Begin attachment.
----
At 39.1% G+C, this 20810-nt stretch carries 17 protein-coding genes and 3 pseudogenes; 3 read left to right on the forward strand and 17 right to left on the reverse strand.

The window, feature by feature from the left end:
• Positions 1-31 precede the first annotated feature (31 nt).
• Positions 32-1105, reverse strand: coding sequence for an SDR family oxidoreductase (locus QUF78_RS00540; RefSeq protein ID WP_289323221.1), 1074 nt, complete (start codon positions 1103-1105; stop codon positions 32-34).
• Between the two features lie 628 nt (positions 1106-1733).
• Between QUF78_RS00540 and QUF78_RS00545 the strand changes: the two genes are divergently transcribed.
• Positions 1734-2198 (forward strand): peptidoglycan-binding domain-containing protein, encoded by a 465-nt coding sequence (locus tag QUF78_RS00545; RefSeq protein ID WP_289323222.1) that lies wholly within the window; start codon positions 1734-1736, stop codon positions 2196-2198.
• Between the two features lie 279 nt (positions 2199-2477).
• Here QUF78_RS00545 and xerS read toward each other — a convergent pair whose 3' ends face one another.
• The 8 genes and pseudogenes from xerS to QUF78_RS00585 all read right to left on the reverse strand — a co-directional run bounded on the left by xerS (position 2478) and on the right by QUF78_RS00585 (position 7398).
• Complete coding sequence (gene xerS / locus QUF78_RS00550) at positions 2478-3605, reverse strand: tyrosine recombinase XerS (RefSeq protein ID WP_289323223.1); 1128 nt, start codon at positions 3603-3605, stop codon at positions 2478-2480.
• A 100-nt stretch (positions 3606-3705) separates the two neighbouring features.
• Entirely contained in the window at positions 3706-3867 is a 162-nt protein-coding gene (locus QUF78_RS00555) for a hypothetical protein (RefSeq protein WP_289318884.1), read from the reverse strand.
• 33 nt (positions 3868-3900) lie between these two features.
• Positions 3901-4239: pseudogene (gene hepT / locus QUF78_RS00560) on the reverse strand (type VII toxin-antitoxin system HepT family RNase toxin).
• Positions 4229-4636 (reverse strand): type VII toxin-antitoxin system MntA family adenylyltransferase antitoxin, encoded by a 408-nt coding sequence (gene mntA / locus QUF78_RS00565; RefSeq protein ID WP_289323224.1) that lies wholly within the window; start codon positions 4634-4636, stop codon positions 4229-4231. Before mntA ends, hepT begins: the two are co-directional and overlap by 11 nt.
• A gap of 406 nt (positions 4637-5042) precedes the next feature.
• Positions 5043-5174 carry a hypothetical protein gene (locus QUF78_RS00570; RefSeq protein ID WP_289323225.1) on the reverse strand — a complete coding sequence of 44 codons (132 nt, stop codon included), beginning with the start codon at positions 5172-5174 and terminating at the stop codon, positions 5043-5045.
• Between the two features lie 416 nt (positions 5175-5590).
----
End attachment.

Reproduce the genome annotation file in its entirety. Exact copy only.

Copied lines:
At 39.1% G+C, this 20810-nt stretch carries 17 protein-coding genes and 3 pseudogenes; 3 read left to right on the forward strand and 17 right to left on the reverse strand.

The window, feature by feature from the left end:
• Positions 1-31 precede the first annotated feature (31 nt).
• Positions 32-1105, reverse strand: coding sequence for an SDR family oxidoreductase (locus QUF78_RS00540; RefSeq protein ID WP_289323221.1), 1074 nt, complete (start codon positions 1103-1105; stop codon positions 32-34).
• Between the two features lie 628 nt (positions 1106-1733).
• Between QUF78_RS00540 and QUF78_RS00545 the strand changes: the two genes are divergently transcribed.
• Positions 1734-2198 (forward strand): peptidoglycan-binding domain-containing protein, encoded by a 465-nt coding sequence (locus tag QUF78_RS00545; RefSeq protein ID WP_289323222.1) that lies wholly within the window; start codon positions 1734-1736, stop codon positions 2196-2198.
• Between the two features lie 279 nt (positions 2199-2477).
• Here QUF78_RS00545 and xerS read toward each other — a convergent pair whose 3' ends face one another.
• The 8 genes and pseudogenes from xerS to QUF78_RS00585 all read right to left on the reverse strand — a co-directional run bounded on the left by xerS (position 2478) and on the right by QUF78_RS00585 (position 7398).
• Complete coding sequence (gene xerS / locus QUF78_RS00550) at positions 2478-3605, reverse strand: tyrosine recombinase XerS (RefSeq protein ID WP_289323223.1); 1128 nt, start codon at positions 3603-3605, stop codon at positions 2478-2480.
• A 100-nt stretch (positions 3606-3705) separates the two neighbouring features.
• Entirely contained in the window at positions 3706-3867 is a 162-nt protein-coding gene (locus QUF78_RS00555) for a hypothetical protein (RefSeq protein WP_289318884.1), read from the reverse strand.
• 33 nt (positions 3868-3900) lie between these two features.
• Positions 3901-4239: pseudogene (gene hepT / locus QUF78_RS00560) on the reverse strand (type VII toxin-antitoxin system HepT family RNase toxin).
• Positions 4229-4636 (reverse strand): type VII toxin-antitoxin system MntA family adenylyltransferase antitoxin, encoded by a 408-nt coding sequence (gene mntA / locus QUF78_RS00565; RefSeq protein ID WP_289323224.1) that lies wholly within the window; start codon positions 4634-4636, stop codon positions 4229-4231. Before mntA ends, hepT begins: the two are co-directional and overlap by 11 nt.
• A gap of 406 nt (positions 4637-5042) precedes the next feature.
• Positions 5043-5174 carry a hypothetical protein gene (locus QUF78_RS00570; RefSeq protein ID WP_289323225.1) on the reverse strand — a complete coding sequence of 44 codons (132 nt, stop codon included), beginning with the start codon at positions 5172-5174 and terminating at the stop codon, positions 5043-5045.
• Between the two features lie 416 nt (positions 5175-5590).